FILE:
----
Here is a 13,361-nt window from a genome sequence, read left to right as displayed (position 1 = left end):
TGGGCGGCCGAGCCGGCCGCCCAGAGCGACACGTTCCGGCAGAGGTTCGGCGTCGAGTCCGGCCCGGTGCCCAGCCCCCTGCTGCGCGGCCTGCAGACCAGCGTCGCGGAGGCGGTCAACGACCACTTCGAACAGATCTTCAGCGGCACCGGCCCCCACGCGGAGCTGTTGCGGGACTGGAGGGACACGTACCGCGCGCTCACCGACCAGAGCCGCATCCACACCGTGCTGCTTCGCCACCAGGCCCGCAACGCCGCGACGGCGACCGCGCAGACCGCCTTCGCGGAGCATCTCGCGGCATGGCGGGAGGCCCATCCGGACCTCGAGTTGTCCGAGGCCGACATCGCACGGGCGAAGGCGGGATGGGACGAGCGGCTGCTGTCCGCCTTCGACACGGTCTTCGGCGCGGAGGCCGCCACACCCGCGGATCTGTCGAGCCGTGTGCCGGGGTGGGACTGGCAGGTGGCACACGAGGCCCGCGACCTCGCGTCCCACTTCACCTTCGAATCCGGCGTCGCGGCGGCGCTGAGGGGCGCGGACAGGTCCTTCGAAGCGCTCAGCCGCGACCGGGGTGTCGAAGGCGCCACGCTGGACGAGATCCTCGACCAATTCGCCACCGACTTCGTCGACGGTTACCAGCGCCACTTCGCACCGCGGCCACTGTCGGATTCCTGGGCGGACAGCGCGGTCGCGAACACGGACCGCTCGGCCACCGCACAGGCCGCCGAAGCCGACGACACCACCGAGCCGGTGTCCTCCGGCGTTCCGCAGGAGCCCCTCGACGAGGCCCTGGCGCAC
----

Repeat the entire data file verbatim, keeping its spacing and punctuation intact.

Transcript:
Here is a 13,361-nt window from a genome sequence, read left to right as displayed (position 1 = left end):
TGGGCGGCCGAGCCGGCCGCCCAGAGCGACACGTTCCGGCAGAGGTTCGGCGTCGAGTCCGGCCCGGTGCCCAGCCCCCTGCTGCGCGGCCTGCAGACCAGCGTCGCGGAGGCGGTCAACGACCACTTCGAACAGATCTTCAGCGGCACCGGCCCCCACGCGGAGCTGTTGCGGGACTGGAGGGACACGTACCGCGCGCTCACCGACCAGAGCCGCATCCACACCGTGCTGCTTCGCCACCAGGCCCGCAACGCCGCGACGGCGACCGCGCAGACCGCCTTCGCGGAGCATCTCGCGGCATGGCGGGAGGCCCATCCGGACCTCGAGTTGTCCGAGGCCGACATCGCACGGGCGAAGGCGGGATGGGACGAGCGGCTGCTGTCCGCCTTCGACACGGTCTTCGGCGCGGAGGCCGCCACACCCGCGGATCTGTCGAGCCGTGTGCCGGGGTGGGACTGGCAGGTGGCACACGAGGCCCGCGACCTCGCGTCCCACTTCACCTTCGAATCCGGCGTCGCGGCGGCGCTGAGGGGCGCGGACAGGTCCTTCGAAGCGCTCAGCCGCGACCGGGGTGTCGAAGGCGCCACGCTGGACGAGATCCTCGACCAATTCGCCACCGACTTCGTCGACGGTTACCAGCGCCACTTCGCACCGCGGCCACTGTCGGATTCCTGGGCGGACAGCGCGGTCGCGAACACGGACCGCTCGGCCACCGCACAGGCCGCCGAAGCCGACGACACCACCGAGCCGGTGTCCTCCGGCGTTCCGCAGGAGCCCCTCGACGAGGCCCTGGCGCAC